Movie 5min

A Tale Of The Crusades (1908)

A crusader saves a damsel attacked by brigands.
Rating:

+ 3 images
Categories
Black and White Crusader Crusades in the Holy Land Crusifix Drama Horse Kidnapping Middle Ages Short Silent Film
Descriptions

"A TALE OF THE CRUSADES." — The tent of King Richard First, of England, is pitched in the country near the city of Acre, Palestine. The King is surrounded by knights, soldiers, etc., while at a small table a priest is writing on parchment. He finishes, reads to the King, who bows his head in approval. One of the knights, at a command from his master, leaves and returns in a moment with Philip DeBracy, a handsome young soldier. The King seals the parchment, hands it to Philip and gives him some orders. The young knight places the dispatches in his bosom, salutes His majesty, mounts his horse and rides away. On the other side of Acre, Philip, King of France, occupies a tent similar to that of Richard, and to this place the young knight proceeds and delivers the papers, the French ruler smiles approval, presents a ring to the courier, who withdraws and starts on his return. He proceeds leisurely, and as he dismounts for a drink a body of Arabs spring from behind the rocks and rush upon him. DeBarcy is taken unawares, uevertheless he puts up a desperate fight and wounds several of his adversaries. He is finally overpowered, bound and led away. In the hall of the palace of Acre, Ilderim, the Governor, enters, followed by noblemen of the court, officers, soldiers, etc. He takes his seat on the throne, issues an order to two of his soldiers who depart and return shortly leading DeBracy. The captive’s bonds are removed, the Governor leans forward and addresses him. At the same time, two men advance, one bearing a silver crescent on a cushion, the other a small cross bf wood. Ilderim commands Philip to choose. He dashes the crescent to the ground, seizes the cross, presses it to his lips, then raises it to heaven. The Governor, in a fury, orders tiis men to remove the young prisoner to the dungeon, where he is securely fastened with leavy chains. While asleep, Zuleika, the Governor’s daughter, and her companion, Culnare, enter through a secret passage, carrying a basket of food and wine. DeBracy is awakened and partakes of the refreshments as though on the verge of starvation. Zuleika unfastens his chains and all go out through the secret passage. A servant is waiting with the horses, the two girls embrace affectionately, then Zuleika mounts with DeBracy and the pair dash off. A sentinel observes the escape and a number of Arabs start in pursuit. Across the desert the pair are closely pressed by the Arabs, but eventually reach the camp of the crusaders, who put the pursuers to flight. The young knight and his fair rescuer are warmly welcomed by his companions, while the King takes a chain of gold from his neck and puts it on that of DeBracy.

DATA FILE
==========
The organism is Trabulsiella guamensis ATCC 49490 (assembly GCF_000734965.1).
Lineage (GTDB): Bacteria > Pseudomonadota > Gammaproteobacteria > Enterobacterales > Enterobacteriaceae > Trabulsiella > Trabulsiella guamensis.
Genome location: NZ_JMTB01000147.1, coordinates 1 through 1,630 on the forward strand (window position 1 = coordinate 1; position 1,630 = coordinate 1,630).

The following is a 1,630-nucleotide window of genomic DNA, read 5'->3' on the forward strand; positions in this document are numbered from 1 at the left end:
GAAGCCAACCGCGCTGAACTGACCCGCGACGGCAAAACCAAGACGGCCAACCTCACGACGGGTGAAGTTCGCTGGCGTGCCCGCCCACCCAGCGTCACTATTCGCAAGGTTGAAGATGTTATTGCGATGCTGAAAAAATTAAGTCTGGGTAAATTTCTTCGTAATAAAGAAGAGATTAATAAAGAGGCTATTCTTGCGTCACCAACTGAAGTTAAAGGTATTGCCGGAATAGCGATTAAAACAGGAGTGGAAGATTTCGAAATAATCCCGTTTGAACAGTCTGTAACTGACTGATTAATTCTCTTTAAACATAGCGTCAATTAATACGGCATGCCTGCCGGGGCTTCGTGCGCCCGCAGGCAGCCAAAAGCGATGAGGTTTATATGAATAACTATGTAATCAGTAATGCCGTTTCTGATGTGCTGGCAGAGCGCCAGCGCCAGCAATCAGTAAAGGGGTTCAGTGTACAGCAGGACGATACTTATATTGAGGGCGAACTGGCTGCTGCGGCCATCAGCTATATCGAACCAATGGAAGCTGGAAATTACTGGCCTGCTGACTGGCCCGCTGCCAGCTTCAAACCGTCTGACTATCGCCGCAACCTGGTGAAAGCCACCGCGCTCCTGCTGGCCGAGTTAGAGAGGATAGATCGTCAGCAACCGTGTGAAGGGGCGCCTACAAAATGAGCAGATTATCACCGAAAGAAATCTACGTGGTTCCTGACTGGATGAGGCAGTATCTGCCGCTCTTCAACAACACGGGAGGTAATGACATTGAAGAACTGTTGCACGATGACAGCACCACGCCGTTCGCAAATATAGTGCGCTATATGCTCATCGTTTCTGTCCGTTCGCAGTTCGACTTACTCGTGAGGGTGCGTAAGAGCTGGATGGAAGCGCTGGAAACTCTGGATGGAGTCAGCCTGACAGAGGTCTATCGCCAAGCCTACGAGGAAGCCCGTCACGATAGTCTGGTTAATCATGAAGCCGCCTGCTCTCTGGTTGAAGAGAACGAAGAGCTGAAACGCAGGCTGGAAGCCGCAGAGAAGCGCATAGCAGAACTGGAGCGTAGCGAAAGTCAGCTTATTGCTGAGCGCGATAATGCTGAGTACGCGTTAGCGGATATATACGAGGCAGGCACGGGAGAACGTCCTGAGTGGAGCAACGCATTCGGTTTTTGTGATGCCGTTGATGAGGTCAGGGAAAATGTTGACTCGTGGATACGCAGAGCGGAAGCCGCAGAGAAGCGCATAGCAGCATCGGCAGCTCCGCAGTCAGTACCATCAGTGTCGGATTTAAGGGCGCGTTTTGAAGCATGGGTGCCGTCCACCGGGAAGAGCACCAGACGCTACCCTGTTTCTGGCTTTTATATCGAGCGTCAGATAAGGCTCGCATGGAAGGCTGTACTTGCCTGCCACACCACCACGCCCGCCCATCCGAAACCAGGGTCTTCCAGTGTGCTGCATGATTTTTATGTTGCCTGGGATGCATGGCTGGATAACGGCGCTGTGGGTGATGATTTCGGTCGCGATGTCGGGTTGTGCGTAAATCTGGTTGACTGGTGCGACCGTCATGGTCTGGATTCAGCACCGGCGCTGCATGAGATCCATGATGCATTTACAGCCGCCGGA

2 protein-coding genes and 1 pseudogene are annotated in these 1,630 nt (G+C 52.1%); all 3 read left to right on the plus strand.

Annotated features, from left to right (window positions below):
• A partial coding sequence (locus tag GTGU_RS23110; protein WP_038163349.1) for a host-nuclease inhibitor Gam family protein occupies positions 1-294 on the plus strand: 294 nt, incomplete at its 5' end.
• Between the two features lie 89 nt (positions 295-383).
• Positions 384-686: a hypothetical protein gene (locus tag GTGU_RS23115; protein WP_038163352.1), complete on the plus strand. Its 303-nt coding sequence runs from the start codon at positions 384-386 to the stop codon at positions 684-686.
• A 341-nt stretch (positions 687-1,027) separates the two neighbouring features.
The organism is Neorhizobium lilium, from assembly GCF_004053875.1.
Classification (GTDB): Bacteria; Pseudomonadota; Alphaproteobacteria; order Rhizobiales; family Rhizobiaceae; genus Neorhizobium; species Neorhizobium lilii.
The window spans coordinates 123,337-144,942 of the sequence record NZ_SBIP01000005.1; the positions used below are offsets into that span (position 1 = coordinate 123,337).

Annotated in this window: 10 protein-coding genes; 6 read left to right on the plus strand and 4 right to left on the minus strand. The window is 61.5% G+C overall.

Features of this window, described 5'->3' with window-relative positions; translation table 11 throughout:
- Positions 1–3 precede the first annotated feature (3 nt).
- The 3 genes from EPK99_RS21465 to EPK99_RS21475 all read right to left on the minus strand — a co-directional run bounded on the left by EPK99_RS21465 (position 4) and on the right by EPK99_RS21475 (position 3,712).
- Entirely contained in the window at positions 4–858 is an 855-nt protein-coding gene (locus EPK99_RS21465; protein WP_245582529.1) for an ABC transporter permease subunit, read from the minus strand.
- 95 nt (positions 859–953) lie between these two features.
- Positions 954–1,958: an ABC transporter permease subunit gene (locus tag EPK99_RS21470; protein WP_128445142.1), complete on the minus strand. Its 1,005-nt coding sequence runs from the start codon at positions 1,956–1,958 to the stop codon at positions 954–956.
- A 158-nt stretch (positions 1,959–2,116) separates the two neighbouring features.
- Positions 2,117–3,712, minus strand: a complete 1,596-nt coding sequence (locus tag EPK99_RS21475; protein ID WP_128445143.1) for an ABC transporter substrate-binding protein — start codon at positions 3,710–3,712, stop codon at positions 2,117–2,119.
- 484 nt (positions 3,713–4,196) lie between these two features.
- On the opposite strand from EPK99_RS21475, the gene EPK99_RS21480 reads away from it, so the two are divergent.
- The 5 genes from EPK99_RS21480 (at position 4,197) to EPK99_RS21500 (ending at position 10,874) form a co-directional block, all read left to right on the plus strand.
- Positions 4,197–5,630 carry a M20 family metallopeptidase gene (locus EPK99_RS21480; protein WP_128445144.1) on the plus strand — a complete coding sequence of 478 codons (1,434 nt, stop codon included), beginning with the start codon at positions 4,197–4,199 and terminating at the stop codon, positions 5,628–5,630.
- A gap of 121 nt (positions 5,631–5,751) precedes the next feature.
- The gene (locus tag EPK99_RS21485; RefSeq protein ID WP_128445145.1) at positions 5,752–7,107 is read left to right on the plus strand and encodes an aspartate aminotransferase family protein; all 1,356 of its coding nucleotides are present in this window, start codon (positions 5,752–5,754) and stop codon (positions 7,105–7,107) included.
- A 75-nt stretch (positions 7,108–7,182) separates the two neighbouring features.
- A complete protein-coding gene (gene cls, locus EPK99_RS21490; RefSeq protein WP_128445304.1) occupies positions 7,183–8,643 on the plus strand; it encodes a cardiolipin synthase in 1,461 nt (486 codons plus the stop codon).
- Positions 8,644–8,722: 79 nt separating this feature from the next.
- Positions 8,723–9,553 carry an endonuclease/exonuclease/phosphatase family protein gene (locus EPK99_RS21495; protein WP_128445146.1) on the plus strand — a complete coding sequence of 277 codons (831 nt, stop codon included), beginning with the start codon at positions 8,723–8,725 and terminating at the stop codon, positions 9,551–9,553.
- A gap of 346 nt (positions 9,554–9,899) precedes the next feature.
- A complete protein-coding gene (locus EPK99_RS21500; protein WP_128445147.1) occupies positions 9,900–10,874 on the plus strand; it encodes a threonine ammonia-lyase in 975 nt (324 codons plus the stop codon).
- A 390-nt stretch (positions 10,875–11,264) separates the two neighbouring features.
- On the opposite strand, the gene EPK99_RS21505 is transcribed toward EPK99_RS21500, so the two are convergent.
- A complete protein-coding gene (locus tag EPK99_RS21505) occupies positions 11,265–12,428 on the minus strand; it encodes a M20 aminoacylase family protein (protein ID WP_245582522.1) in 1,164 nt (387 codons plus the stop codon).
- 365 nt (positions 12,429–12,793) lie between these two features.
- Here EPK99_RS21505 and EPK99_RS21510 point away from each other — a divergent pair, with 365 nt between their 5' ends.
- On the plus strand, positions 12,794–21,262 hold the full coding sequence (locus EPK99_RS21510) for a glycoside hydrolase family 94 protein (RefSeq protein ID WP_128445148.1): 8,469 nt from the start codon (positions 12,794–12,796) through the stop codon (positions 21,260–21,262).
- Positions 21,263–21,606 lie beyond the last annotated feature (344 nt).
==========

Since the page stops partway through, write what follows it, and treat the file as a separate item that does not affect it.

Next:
Source: The Film Index


A well staged and well acted subject. The coloring is delicate and probably as nearly authentic as it is possible to reproduce now. The makers have restrained the long runs which so often mar films in which there is horseback riding and have left the runs about the right length to hold the interest. When the messenger rides away with his new found sweetheart it never fails to arouse applause. The ending is a trifle weak. The pursuers ride close up to the fleeing couple and then disappear. It creates the impression that they are going to fall upon the little group of Crusaders. And when the scene closes without anything of the kind occurring there is a sense of something missing. Unquestionably the public who see these films dearly love to see a scrimmage and in a case like this they feel as though they had lost some of the fun when none results.

Source: The Moving Picture World, November 28, 1908

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Cast
Unavailbale.
Crew
Unavailbale.
Reviews
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Review of the surving clips

Library of Congress has some restored paper clips of this film, and they give the idea of the film because they contain almost the whole story, although very truncated. For these old films, that does not do much because many scenes are often pretty slow. From that, I found the quality here to be very good - Vitagraph did put some effort in this film - shown by the use of the horse and riding scenes. Other than that it seems like a damsel in distress and the Crusader for the rescue, totally ignoring the point of the Crusades.